Money – Their tastes are more expensive and sophisticated. If they want money they have to earn it and also learn to save for what they want. Teach them that with an allowance, they are expected to buy their ‘want’ items while you will agree to buy their needs like school clothing and food if they eat at home.

Moderation – Set boundaries. In the past they may have had a set bedtime that has to be observed, but now they will want to hang out with friends. You may allow them a cell phone or a music player like an iPod, but also teach them that these things come with guidelines for use. Another thing to consider: keep the computer centrally located so you can monitor their online time.

Hygiene – As they enter puberty, it becomes more important for them to learn how their body works and also how to respond to it. For girls, this means menstruation. Discuss the process before it happens so they are prepared. Also talk about perfumes, hair care, skin care and communicable diseases like HIV and sexually transmitted diseases.

Consequences – We want to protect our kids from harm and hurt but sometimes it is good for them to feel it so they can learn how to cope with their feelings and also their actions. Determine ahead of time what the consequences will be for certain actions (not doing homework, poor grades, lying, coming in late, and the like). Inform your kids in a family meeting so everyone is on the same page. Uphold just school punishments for poor behavior there.

Commitment – When you give your word to do something, it is your bond. Someone else is counting on you. Changing your mind is not always a good option. Hold your kids to their commitments to you and to others. It can teach them not to be so hasty in making commitments in the first place – a good lesson to learn.


You might think that you won’t survive these years, but you will. Your kids are on the cusp of adulthood. Sometimes they will want to sit in your arms like a little child again and other times they will want to make all of their decisions alone as if you don’t know anything. Choose your battles wisely here so that they are still learning but also taking more responsibility for themselves.

Money – They are now old enough to get a job. Discuss with them the type of job, how it will affect school grades and extracurricular activities. Jobs are important but so is learning to achieve balance without being overloaded.

Chores – Even though they are spending a lot of time out of the house, they are still a part of the family, and daily or weekly chores are reiterated for this reason.

Good examples – Kids are ready to learn to drive. Stay calm. Set guidelines for driving the car, having friends in the car and curfew. Driving is a big responsibility and needs to be treated as such. Hundreds of kids die each year in preventable car accidents. Also, keep the lines of communication open with your kids. Studies show that eating family meals can reduce the incidence of illicit behaviors in children.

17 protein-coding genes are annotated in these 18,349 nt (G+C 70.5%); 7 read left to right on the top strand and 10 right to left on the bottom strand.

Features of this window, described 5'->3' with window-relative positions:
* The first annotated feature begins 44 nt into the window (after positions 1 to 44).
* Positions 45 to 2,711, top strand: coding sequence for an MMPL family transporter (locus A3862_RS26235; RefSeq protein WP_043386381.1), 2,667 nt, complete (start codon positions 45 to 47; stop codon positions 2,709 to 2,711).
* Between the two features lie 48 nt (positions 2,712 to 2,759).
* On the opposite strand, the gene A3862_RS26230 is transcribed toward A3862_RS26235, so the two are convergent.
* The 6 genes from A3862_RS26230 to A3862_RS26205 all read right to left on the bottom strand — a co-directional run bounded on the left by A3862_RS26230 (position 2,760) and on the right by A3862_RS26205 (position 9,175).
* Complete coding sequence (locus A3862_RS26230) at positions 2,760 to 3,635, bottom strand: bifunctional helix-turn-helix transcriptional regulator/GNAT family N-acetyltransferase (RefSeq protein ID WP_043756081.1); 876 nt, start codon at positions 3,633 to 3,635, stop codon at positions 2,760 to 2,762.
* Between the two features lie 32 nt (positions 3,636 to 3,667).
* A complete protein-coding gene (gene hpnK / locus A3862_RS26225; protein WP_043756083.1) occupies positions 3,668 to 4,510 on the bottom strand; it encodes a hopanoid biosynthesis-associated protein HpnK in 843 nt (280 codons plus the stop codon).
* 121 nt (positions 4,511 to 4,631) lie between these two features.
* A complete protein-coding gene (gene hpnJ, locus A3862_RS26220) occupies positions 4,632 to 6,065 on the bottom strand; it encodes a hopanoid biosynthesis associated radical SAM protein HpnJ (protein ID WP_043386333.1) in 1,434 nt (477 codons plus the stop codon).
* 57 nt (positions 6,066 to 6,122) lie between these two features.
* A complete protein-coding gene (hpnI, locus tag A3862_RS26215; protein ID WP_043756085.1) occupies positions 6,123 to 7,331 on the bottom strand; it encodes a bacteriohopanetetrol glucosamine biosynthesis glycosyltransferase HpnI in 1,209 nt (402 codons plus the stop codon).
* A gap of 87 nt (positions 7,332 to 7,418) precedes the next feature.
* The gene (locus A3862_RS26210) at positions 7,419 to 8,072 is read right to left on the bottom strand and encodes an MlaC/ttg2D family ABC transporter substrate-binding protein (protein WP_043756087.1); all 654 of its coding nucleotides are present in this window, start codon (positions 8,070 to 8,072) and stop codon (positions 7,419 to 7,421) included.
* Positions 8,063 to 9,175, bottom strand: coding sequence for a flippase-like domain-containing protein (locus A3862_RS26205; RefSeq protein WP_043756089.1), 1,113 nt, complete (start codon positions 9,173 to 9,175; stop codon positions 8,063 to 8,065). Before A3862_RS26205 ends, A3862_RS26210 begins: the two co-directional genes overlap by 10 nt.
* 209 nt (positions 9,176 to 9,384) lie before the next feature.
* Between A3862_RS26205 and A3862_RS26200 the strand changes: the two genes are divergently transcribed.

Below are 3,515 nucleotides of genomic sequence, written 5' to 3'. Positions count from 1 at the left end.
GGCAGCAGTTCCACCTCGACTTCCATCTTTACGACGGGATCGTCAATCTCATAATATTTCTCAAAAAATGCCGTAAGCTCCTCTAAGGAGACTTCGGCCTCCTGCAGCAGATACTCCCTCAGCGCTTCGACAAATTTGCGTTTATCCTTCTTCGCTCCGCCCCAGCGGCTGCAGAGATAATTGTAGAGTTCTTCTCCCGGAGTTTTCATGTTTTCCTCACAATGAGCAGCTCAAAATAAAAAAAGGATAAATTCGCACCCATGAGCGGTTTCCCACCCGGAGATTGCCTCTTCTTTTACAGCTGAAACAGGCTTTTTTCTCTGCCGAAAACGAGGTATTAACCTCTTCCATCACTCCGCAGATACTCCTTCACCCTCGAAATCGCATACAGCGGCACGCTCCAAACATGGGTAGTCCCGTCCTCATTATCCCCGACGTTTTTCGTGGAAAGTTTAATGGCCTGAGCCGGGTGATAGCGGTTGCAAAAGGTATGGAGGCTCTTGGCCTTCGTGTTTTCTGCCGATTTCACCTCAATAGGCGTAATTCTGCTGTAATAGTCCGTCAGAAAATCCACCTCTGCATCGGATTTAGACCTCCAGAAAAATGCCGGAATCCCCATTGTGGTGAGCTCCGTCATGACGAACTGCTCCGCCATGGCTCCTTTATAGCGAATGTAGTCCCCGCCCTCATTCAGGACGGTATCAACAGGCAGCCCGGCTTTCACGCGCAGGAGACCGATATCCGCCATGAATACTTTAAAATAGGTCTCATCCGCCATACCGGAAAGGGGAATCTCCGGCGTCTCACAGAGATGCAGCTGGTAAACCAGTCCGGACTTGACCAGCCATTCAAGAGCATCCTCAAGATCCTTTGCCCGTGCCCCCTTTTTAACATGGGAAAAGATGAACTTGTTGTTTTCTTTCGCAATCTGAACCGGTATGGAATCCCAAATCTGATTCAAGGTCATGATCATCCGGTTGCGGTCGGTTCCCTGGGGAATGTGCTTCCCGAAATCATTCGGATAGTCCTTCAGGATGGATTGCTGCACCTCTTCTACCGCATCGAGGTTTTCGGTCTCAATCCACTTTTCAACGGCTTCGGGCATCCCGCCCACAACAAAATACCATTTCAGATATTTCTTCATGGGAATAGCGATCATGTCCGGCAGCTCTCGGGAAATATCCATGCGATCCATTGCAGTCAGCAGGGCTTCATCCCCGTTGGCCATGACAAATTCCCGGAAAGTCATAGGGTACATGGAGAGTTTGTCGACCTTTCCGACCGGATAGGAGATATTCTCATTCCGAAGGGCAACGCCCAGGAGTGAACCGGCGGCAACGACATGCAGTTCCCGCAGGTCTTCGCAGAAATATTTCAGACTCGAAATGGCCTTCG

Consequences – Kids can experiment with all sorts of different things at this age: friends, clothing, opposite sex and unhealthy behaviors. Draw the line and make it clear: they will be held accountable for breaking the rules. They may say that they hate you for bringing the hammer down on them, but shielding them can have a far worse effect in the future. Kids not held to consequences can act recklessly in life without regards to the feelings of others.

Moderation – At an age when self-esteem is paramount, teaching kids to eat healthy and stay physically active can go a long way to improving how they see themselves. Encourage them to embrace their looks and accept their differences without trying to change them into who you want them to be. Teaching acceptance and tolerance extends to their relationships with others.

Commitment – Keeping your word is linked to what people will think of you. Whether it is on the sports field, at their job, in a relationship or at home, commitments are to be honored. This one may take time, but they learn with each new experience even if it is not positive.

We want our kids to change the world. It all starts at home at a very young age with lessons that teach various aspects of responsibility. They won’t always do everything right but you can still encourage them through positive reinforcement and being the parent that they need instead of the friend that they want.

We have discussed easy ways to begin to implement your lessons. Start small and build to bigger ones. Keep your sense of humor and the big picture of their lives that they can’t see yet.